Aachen Cathedral is not only the Episcopal Church of Aachen, but also the city's landmark. As the first German cultural monument, the cathedral was declared a UNESCO World Heritage Site in 1978. The cathedral is already over 1200 years old and in the course of time it has been influenced by different stylistic epochs. The patron saint of the church is Mary, the Mother of God.
Many believers come to Aachen every year to visit the bones of Charlemagne, the builder of the church, and the Aachen shrines. The cathedral treasury is also worth a visit. There, ecclesiastical cultural treasures from different eras, an arm relic of Charlemagne and a golden bust are on display. In contrast to the rest of the cathedral, you have to pay an entrance fee for the cathedral treasury. The guided tours are also subject to a fee.
Charlemagne wanted to create an image of the Heavenly Jerusalem with the church in Aachen in the 8th century. After about 20 years of construction, the cathedral was completed in 803. In the course of the centuries some additions and alterations were made. For example, the Pala d'Óro, which is still visible today, dates back to the early 11th century. These are plates of gold plate that decorate the main altar with their artistic relief. The impressive Barbarossa chandelier with its eight corners was added around 1165, when Frederick I, also known as Barbarossa, had Charlemagne canonised.
The Charlemagne shrine and the four Aachen shrines
The 13th century then saw the peak of Charlemagne's canonization. In 1215, the golden Charlemagne shrine was completed. It contains the bones of the emperor and can still be seen in the cathedral today. In 1239 the shrine of the Virgin Mary was erected. The four Aachen shrines are kept there: Mary's dress from the Holy Night, the napkin of Jesus, John the Baptist's beheading cloth and Jesus' loincloth. Because the shrines in particular brought more and more believers and pilgrims to Aachen over the years, the cathedral became a pilgrimage church.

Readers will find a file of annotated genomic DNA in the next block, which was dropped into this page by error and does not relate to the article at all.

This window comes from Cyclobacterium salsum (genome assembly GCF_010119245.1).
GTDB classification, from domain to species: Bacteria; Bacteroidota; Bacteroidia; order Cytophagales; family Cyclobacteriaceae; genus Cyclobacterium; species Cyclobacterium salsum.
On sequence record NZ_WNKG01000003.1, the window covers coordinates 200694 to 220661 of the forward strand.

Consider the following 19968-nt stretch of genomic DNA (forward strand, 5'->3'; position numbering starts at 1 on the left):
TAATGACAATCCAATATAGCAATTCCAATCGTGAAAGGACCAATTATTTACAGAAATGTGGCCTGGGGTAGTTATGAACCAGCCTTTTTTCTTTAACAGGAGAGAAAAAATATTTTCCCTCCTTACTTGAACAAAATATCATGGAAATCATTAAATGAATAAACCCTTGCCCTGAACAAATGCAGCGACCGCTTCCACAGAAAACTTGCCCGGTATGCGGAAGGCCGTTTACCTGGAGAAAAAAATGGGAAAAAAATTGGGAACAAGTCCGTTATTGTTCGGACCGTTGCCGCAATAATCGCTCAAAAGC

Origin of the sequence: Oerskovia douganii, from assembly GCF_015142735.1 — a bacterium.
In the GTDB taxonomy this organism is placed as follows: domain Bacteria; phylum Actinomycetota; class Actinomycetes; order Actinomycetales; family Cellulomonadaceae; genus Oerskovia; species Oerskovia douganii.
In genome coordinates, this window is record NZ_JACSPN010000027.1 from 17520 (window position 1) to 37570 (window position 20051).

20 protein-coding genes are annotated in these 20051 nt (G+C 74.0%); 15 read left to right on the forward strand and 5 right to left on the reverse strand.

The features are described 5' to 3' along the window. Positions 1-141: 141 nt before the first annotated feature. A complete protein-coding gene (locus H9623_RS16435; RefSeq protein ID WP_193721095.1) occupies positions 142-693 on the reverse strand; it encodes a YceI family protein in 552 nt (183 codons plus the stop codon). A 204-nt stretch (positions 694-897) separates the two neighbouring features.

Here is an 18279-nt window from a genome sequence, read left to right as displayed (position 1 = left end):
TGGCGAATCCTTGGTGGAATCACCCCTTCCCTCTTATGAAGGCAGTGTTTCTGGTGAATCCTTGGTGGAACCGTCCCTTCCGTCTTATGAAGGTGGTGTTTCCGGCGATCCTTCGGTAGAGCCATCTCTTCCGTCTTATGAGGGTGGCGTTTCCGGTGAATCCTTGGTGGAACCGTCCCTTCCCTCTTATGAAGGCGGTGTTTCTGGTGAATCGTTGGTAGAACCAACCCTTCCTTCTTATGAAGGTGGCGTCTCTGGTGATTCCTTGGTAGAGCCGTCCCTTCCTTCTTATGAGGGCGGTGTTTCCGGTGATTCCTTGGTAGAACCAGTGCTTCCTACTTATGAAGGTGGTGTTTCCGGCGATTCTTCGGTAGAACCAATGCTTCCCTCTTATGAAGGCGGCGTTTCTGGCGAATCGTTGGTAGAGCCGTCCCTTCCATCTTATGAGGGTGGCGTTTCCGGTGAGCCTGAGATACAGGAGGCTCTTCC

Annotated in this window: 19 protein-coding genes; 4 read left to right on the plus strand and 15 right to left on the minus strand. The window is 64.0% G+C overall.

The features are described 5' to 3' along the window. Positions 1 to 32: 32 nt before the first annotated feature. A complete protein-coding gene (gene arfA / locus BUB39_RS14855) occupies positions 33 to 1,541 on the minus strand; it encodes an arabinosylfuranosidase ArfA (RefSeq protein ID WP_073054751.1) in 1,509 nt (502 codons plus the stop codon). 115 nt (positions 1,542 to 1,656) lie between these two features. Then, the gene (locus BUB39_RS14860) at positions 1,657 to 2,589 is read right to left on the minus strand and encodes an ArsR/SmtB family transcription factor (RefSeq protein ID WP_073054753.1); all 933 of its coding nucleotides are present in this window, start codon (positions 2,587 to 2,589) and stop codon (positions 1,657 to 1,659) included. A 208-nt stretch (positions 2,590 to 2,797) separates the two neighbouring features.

The Glass House of Aachen
In the 15th century, chapels were built around the structure. The choir hall is the largest and is also called the "Glass House of Aachen" because of its many colourful stained glass windows. On the upper floor of the church is the throne, better known as Charlemagne's Throne. Between 936 and 1531, Roman-German emperors were crowned there and appointed successors to Charlemagne.
Severe destruction during the city fire
In 1656, St. Mary's Church was heavily destroyed in the city fire. In the 18th century, the age of baroque, the cathedral was then changed. Instead of mosaics, the church was painted white. It was not until the middle of the next century that attempts were made to restore the original appearance. In 1930 the church became a cathedral and Aachen became a diocese again. During the 2nd World War the church was hardly destroyed, thanks to the young people from Aachen. They joined together to form a fire brigade just for the cathedral and thus prevented worse.
How to get there
You can reach the city centre in about 15 minutes via all Aachen motorways. The car parks in the city centre are signposted. The parking garage at the cathedral is only about 3 minutes away from the main entrance of the cathedral and costs about 2 euros per hour. The parking garage at the Annastrasse is about 5 minutes away from the cathedral and a bit cheaper.